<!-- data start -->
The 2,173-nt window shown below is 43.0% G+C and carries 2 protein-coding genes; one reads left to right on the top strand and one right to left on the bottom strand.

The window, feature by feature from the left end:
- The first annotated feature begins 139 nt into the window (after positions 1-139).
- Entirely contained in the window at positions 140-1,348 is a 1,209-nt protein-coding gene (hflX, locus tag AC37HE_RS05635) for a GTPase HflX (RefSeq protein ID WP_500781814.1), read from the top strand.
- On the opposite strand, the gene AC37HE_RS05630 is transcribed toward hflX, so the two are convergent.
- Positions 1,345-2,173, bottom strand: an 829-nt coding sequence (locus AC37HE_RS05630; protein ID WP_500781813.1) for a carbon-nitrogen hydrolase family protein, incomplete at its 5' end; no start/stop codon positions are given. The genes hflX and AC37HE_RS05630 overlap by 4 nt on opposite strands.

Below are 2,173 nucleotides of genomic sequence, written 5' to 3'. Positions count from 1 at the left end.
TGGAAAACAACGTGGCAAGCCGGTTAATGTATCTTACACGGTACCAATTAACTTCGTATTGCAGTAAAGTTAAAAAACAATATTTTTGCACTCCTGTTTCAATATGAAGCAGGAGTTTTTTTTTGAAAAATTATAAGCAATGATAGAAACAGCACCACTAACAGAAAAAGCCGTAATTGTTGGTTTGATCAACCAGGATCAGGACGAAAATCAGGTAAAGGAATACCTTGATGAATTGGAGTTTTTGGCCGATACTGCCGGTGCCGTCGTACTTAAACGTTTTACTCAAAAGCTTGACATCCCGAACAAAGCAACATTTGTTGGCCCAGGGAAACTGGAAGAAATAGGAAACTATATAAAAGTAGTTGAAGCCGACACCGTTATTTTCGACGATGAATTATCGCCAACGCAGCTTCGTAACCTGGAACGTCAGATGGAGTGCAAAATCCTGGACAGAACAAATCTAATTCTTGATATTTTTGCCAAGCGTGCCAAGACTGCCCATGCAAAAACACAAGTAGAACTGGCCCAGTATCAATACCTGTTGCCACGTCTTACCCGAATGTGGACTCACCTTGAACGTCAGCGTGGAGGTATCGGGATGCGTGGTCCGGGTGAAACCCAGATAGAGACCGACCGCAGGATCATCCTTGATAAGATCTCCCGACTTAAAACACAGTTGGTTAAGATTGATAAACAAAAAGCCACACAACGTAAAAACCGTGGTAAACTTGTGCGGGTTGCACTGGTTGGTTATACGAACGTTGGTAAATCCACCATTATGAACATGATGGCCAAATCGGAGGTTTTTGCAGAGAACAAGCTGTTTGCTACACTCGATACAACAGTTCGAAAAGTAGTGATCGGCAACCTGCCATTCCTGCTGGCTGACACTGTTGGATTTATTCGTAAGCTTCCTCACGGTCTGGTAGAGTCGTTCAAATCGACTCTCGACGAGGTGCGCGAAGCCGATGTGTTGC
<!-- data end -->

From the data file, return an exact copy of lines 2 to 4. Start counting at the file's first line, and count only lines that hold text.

The window, feature by feature from the left end:
- The first annotated feature begins 139 nt into the window (after positions 1-139).
- Entirely contained in the window at positions 140-1,348 is a 1,209-nt protein-coding gene (hflX, locus tag AC37HE_RS05635) for a GTPase HflX (RefSeq protein ID WP_500781814.1), read from the top strand.